Too Big To Fail

That is the term for financial firms whose liabilities are implicitly guaranteed by all of us, free of charge.

It is a great arrangement, for them. They get to borrow from the Federal Reserve at zero percent and make whatever bets they like. They get to keep the profits and saddle taxpayers with the losses. Through cognitive capture and campaign donations, they effectively control our regulatory apparatus and our Congress.

If you are like most people, you are attached to some political ideology, and you think all of the world’s problems are caused by the “other side”. I want to try to convince you that this issue is special. I want to ask you, just this once, to join with people on all sides to declare this situation intolerable. (Scroll to the end to find out what you can do.)

If you are a fiscal conservative, then I say to you: We are bankrupting our nation. By guaranteeing the liabilities of large financial firms, we are effectively allowing them to gamble with taxpayer money. Eventually, their bets will go bad. The result will be crisis after crisis, where the losses from the bad bets are transferred to the public balance sheet, just as they have been for the last two years. This will continue until we destroy the creditworthiness of the U.S. itself.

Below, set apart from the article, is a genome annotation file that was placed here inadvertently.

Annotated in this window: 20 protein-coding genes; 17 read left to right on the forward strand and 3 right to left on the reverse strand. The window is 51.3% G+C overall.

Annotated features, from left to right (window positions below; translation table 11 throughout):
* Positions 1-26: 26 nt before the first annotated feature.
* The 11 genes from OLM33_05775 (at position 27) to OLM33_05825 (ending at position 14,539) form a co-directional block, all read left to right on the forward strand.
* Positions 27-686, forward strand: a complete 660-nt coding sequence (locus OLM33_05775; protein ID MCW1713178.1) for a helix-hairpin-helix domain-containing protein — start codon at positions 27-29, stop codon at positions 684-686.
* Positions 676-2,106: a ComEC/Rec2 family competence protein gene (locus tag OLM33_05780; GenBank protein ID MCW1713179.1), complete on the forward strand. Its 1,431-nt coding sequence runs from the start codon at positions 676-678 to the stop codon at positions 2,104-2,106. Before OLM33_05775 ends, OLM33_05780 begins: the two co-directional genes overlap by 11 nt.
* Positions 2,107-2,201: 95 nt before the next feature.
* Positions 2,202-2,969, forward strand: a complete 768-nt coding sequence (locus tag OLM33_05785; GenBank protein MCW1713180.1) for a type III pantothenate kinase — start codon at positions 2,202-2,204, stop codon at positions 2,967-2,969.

If you are a social conservative, then I say to you: Oligarchy is not a family value. These banks care only about money, and through their capture of the state, they have the power to extract it from society. They have created, nurtured, and imposed a culture where wealth is the only virtue.

If you are a liberal, then I say to you: Breaking them up is the only answer. No amount of regulation can contain the threat posed by these firms, because their sheer power allows them to control our public institutions. (Where do our Treasury officials come from? Where are they going next?) They will inevitably manage to avoid or simply to repeal any regulation, just as they did for the past twenty years. Their political power cuts across party lines; look up the history of the repeal of Glass-Steagall for just one example.

If you are a “moderate”, then I say to you: The status quo is a disaster waiting to happen. You may think that large firms bring some kind of benefit, possibly due to economies of scale. I believe that argument is dubious, but even if it were true, any benefits pale beside trillions of dollars in contingent public liabilities. Moreover, breaking up these firms is not so radical; it is similar to the anti-trust actions our government has been taking for a century now. And the resulting smaller financial sector would be the same as the one that served us well for decades.